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Cryptocurrency Developer Indicted In New York For Sharing Expertise With North Korea

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Cryptocurrency Developer Indicted In New York For Sharing Expertise With North Korea

Ethereum developer Virgil Griffith was formally indicted on charges of violating the United States International Emergency Economic Powers Act in the District Court for the Southern District of New York on Tuesday, Inner City Press reported.

What Happened

The cryptocurrency and blockchain developer was later released on $1 million bail, which is secured by the houses owned by his father and sister, according to Inner City Press.

Griffith was arrested on Thanksgiving day on allegations of traveling to the Democratic People's Republic of Korea and sharing his expertise on cryptocurrencies to help the country "evade sanctions," in violation of the restrictions placed by the U.S.

The prosecutors cited Griffith's alleged texts to his parents, where he expressed his intention to renounce American citizenship and set up a money-laundering business in North Korea, the Inner City Press reported.

"Griffith jeopardized the sanctions that both Congress and the president have enacted to place maximum pressure on North Korea's dangerous regime," John Demers, the Assistant Attorney General of the National Security Division said at the time.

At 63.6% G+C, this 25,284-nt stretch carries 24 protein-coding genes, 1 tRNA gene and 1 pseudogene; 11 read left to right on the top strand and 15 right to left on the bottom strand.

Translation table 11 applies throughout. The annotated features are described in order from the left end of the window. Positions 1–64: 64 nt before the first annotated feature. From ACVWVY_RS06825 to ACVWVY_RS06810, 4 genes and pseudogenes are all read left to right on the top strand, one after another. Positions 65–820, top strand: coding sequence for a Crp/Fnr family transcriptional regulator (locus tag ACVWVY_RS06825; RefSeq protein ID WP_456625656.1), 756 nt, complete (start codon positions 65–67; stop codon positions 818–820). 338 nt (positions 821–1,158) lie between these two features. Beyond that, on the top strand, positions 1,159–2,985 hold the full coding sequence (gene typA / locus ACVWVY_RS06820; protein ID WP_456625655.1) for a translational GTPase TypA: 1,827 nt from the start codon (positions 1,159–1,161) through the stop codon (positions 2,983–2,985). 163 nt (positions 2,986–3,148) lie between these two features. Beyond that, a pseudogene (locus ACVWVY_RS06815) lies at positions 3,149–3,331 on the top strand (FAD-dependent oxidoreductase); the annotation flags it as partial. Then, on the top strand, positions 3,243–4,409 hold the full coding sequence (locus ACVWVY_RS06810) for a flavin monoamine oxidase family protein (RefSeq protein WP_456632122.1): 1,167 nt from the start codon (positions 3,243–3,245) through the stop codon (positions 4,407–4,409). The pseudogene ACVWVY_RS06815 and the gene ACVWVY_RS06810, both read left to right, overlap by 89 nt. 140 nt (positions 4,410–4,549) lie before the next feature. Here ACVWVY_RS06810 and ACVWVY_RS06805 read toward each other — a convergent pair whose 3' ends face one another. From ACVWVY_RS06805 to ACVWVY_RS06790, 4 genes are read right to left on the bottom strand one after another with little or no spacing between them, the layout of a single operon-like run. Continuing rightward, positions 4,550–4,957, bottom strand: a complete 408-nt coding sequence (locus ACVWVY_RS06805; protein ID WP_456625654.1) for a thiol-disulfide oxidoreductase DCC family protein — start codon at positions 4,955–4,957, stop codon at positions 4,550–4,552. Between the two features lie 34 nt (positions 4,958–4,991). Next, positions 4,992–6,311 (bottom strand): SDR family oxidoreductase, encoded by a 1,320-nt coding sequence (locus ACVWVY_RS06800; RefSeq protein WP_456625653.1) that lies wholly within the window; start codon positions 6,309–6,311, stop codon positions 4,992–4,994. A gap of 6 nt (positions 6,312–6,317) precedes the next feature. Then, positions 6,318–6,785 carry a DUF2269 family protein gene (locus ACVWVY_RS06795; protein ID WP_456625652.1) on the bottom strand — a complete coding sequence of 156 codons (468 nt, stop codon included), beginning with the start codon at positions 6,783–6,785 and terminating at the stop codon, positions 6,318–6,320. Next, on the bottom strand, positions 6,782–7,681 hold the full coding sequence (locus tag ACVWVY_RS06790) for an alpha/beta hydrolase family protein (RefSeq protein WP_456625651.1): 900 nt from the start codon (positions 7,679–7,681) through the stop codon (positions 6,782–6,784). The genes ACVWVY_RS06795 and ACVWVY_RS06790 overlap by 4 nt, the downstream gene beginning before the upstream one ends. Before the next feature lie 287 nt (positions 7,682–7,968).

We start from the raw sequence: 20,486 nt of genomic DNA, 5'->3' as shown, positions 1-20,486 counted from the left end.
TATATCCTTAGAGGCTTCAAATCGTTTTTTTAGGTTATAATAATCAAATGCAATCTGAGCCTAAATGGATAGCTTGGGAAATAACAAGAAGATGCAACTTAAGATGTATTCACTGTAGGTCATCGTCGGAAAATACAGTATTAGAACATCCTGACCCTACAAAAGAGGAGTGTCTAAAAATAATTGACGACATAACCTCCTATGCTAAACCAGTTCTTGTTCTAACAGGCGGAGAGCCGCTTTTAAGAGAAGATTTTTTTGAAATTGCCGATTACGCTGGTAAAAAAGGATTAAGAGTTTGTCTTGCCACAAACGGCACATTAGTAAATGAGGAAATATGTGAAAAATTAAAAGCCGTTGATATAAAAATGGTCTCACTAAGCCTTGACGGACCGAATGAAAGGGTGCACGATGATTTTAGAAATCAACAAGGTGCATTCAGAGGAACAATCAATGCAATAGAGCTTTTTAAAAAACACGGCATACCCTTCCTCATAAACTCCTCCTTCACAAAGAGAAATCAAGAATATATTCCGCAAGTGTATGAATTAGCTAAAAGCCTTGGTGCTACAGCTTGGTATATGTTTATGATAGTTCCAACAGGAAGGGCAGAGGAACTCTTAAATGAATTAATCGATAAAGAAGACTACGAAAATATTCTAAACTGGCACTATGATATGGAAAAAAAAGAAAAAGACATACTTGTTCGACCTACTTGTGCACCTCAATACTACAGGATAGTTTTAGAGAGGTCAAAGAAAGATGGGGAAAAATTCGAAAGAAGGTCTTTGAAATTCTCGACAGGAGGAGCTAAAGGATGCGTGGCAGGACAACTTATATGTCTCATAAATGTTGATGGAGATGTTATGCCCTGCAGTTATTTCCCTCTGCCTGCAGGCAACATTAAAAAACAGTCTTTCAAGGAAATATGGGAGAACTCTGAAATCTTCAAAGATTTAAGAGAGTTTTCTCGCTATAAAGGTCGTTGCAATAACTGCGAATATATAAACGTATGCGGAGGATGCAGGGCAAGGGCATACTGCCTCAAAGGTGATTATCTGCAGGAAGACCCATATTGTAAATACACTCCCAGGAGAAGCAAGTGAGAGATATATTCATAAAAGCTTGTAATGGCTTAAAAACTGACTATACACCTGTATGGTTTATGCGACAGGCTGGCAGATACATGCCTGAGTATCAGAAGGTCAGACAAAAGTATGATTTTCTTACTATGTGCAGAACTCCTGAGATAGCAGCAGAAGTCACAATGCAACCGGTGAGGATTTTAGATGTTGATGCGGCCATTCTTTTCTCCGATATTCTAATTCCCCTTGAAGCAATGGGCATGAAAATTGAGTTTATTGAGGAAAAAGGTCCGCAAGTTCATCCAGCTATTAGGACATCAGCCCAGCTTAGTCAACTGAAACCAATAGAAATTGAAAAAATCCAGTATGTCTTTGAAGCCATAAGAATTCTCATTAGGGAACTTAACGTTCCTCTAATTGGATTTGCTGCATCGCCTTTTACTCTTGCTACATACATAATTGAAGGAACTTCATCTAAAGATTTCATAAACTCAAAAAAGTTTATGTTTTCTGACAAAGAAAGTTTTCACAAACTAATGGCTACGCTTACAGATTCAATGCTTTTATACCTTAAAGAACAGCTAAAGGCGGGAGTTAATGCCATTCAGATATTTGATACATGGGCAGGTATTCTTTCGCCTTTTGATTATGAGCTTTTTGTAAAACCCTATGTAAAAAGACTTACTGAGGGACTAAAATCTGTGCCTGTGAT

Why It Matters

The developer's arrest sparked a controversy among the cryptocurrency community, with experts arguing both in favor and against the detention.

Ethereum co-founder Vitalik Buterin, arguably the best-known name in the community, said that Griffith only shared publicly-available information and not some "advanced tutoring."

Journalist Laura Shin pointed out the dangers of sharing any information with an oppressive regime responsible for oppressing their own people for decades.

What's Next

The formal reading of the charges in the case is due next week, Griffith's bail letter posted by CoinDesk suggests.

The prosecution team has requested the court to keep Griffith under detention at his parents' home in Alabama and not be allowed to stay in a hotel room in New York, as Griffith's lawyers requested.

The District Attorney's office also told the court that letting Griffith keep his passport, even for a short time, "poses a serious risk" as he could use it to flee by traveling internationally.

Posted-In: Blockchain EthereumCryptocurrency News Legal Global Markets General Best of Benzinga

 

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